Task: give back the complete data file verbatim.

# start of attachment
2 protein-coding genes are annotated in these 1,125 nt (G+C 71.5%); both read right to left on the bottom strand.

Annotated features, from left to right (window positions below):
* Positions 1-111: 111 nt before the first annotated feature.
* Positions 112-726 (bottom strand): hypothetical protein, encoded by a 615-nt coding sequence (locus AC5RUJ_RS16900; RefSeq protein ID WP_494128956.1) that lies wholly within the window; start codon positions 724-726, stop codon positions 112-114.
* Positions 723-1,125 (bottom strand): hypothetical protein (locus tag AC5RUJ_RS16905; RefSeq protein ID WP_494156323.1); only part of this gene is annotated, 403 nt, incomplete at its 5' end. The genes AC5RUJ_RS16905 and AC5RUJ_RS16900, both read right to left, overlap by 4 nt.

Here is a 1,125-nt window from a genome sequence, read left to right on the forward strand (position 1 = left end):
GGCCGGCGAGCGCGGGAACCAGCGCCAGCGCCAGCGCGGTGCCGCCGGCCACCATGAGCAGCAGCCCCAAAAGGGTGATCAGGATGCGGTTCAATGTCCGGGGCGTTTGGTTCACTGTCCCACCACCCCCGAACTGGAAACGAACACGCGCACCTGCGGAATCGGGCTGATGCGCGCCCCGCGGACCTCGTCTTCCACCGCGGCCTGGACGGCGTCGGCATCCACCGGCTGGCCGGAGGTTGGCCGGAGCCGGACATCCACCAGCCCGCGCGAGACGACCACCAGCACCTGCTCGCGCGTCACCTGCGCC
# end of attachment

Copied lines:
2 protein-coding genes are annotated in these 1,125 nt (G+C 71.5%); both read right to left on the bottom strand.

Annotated features, from left to right (window positions below):
* Positions 1-111: 111 nt before the first annotated feature.
* Positions 112-726 (bottom strand): hypothetical protein, encoded by a 615-nt coding sequence (locus AC5RUJ_RS16900; RefSeq protein ID WP_494128956.1) that lies wholly within the window; start codon positions 724-726, stop codon positions 112-114.
* Positions 723-1,125 (bottom strand): hypothetical protein (locus tag AC5RUJ_RS16905; RefSeq protein ID WP_494156323.1); only part of this gene is annotated, 403 nt, incomplete at its 5' end. The genes AC5RUJ_RS16905 and AC5RUJ_RS16900, both read right to left, overlap by 4 nt.

Here is a 1,125-nt window from a genome sequence, read left to right on the forward strand (position 1 = left end):
GGCCGGCGAGCGCGGGAACCAGCGCCAGCGCCAGCGCGGTGCCGCCGGCCACCATGAGCAGCAGCCCCAAAAGGGTGATCAGGATGCGGTTCAATGTCCGGGGCGTTTGGTTCACTGTCCCACCACCCCCGAACTGGAAACGAACACGCGCACCTGCGGAATCGGGCTGATGCGCGCCCCGCGGACCTCGTCTTCCACCGCGGCCTGGACGGCGTCGGCATCCACCGGCTGGCCGGAGGTTGGCCGGAGCCGGACATCCACCAGCCCGCGCGAGACGACCACCAGCACCTGCTCGCGCGTCACCTGCGCC